There are questions about OS version on the Stack Overflow but not about the Windows name, I am looking to find out Windows name using Node.js.

I have looked into so many modules like os, platform, getos and using process etc. and found that these are helpful to get operating system description, process environment etc. I am able to get it is Linux or Windows too i.e. which platform I am using.

But, how can I check, is it Windows 7 or 8 which is installed on my system using Node.js?

I am using kinect2 module in my Node.js project which is working fine on Windows 8 but I am looking to use it on Windows 7.

I have checked that Kinect2 will not work with Windows 7.


You can find the Windows version from the command line using ver. For example, on my machine:

>  ver

Microsoft Windows [Version 10.0.14393]

To execute this from node, use the child_process.execSync method:

var versionString = require('child_process').execSync('ver').toString().trim()

The whole .toString().trim() business is because the raw output from the command comes back as a Buffer, with newlines at the beginning and end.

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  • 1
    I have edited answer. using this I can get window name but I am not looking for Jugaad ( don't know what to call jugaad in english ^_^ ). I am looking for standard code. – Deep Kakkar Mar 1 '17 at 10:35
  • From what I know, there is no node-specific API that will return a specific version of the operating system it is running on. You will have to resort to calling into OS specific APIs (such as ver on Windows, and uname on Linux) to get details about the OS – rossipedia Mar 1 '17 at 16:56
  • @DeepKakkar in terms of programming, "jugaad" can be loosely translated as hack – sid-m Nov 29 '17 at 10:24
  • in git bash for Windows 7 this returns MINGW64_NT-6.1 – John Vandivier Feb 20 '19 at 19:23

Use os.release().

> os.release();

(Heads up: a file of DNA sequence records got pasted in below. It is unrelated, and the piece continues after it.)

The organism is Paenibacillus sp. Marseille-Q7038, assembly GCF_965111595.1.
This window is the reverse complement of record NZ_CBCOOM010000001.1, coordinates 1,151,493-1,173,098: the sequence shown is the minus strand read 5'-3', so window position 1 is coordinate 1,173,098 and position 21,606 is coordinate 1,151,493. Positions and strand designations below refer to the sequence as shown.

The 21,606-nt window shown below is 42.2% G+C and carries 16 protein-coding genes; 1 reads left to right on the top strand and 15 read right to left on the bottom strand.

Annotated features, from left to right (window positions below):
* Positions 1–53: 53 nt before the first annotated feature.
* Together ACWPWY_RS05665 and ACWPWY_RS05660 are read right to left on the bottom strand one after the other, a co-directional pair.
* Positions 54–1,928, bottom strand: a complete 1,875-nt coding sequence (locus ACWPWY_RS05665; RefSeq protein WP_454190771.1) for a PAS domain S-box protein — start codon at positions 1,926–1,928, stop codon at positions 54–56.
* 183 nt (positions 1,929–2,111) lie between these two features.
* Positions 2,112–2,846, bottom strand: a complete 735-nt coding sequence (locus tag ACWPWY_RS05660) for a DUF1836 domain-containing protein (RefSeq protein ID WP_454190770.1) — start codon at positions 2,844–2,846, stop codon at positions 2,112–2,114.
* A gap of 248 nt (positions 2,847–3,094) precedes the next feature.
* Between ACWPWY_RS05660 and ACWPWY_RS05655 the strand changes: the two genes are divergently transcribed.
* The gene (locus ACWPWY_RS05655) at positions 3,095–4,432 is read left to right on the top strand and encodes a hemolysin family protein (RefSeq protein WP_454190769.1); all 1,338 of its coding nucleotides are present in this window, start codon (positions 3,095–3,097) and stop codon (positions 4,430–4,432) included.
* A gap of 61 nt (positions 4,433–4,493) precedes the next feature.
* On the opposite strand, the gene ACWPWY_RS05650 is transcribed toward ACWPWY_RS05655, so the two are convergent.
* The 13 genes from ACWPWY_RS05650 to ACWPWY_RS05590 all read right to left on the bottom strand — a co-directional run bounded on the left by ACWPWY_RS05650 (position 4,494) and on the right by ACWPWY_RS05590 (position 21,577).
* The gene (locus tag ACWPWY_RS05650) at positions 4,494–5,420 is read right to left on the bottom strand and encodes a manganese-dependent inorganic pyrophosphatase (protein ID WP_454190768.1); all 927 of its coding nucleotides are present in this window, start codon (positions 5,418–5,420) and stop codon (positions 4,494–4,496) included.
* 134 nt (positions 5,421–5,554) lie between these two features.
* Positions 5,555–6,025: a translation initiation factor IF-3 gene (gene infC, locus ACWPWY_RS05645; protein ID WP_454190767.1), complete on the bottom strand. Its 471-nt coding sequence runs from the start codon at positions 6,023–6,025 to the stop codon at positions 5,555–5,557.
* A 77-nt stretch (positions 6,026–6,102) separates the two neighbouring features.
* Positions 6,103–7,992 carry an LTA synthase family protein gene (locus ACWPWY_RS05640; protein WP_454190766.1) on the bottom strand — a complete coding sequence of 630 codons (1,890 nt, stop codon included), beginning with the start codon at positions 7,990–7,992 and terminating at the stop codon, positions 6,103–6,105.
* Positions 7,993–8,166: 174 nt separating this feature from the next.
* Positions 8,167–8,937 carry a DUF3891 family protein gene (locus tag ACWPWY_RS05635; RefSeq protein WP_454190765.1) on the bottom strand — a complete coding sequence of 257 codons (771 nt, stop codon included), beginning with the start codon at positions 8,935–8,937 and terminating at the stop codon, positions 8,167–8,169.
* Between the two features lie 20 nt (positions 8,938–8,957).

On Windows, the result is in the form major.minor.build

Consult this table (source) to determine the version of Windows:

 Version                                    major.minor   
------------------------------------------ ------------- 
 Windows 10, Windows Server 2016            10.0
 Windows 8.1, Windows Server 2012 R2        6.3
 Windows 8, Windows Server 2012             6.2
 Windows 7, Windows Server 2008 R2          6.1
 Windows Vista, Windows Server 2008         6.0
 Windows XP Professional x64 Edition,       5.2
 Windows Server 2003, Windows Home Server
 Windows XP                                 5.1
 Windows 2000                               5.0

For Windows 10 specifically, consult this table (source) to determine the exact version:

 Version           build
----------------- -------
 Windows 10 1909   18363
 Windows 10 1903   18362
 Windows 10 1809   17763
 Windows 10 1803   17134
 Windows 10 1709   16299
 Windows 10 1703   15063
 Windows 10 1607   14393
 Windows 10 1511   10586
 Windows 10 1507   10240
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  • Hi, how could I detect if the platform is Windows Server 2016 or Windows 10, without using the build number? – Eghes Sep 6 '19 at 9:28
  • @Eghes I'm not sure if that is possible from Node.js APIs. You'll probably have to run a Windows command to get the Windows edition, with child_process.exec(), for example wmic os get caption, and parse the output. – MultiplyByZer0 Sep 6 '19 at 10:11
var os = require('os');

refer to this link for more references: https://millermedeiros.github.io/mdoc/examples/node_api/doc/os.html

The other alternative can be the npm library : "platform"

check this out: https://www.npmjs.com/package/platform

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  • 1
    I think that's going to return Windows_NT for pretty much all versions of Windows, right? – rossipedia Mar 1 '17 at 6:31
  • yes I am getting windows_NT. what it means actually? – Deep Kakkar Mar 1 '17 at 6:33
  • Well, I did not try it on windows OS. But I think the other alternative can be the usage of the library: "platform". check this out: npmjs.com/package/platform – Krisalay Mar 1 '17 at 6:41
  • @Krisalay Thanks for the answer , I got help from rossipedia 's answer. – Deep Kakkar Mar 1 '17 at 6:57
  • @Krisalay platform module is also not helpful . – Deep Kakkar Mar 1 '17 at 10:37

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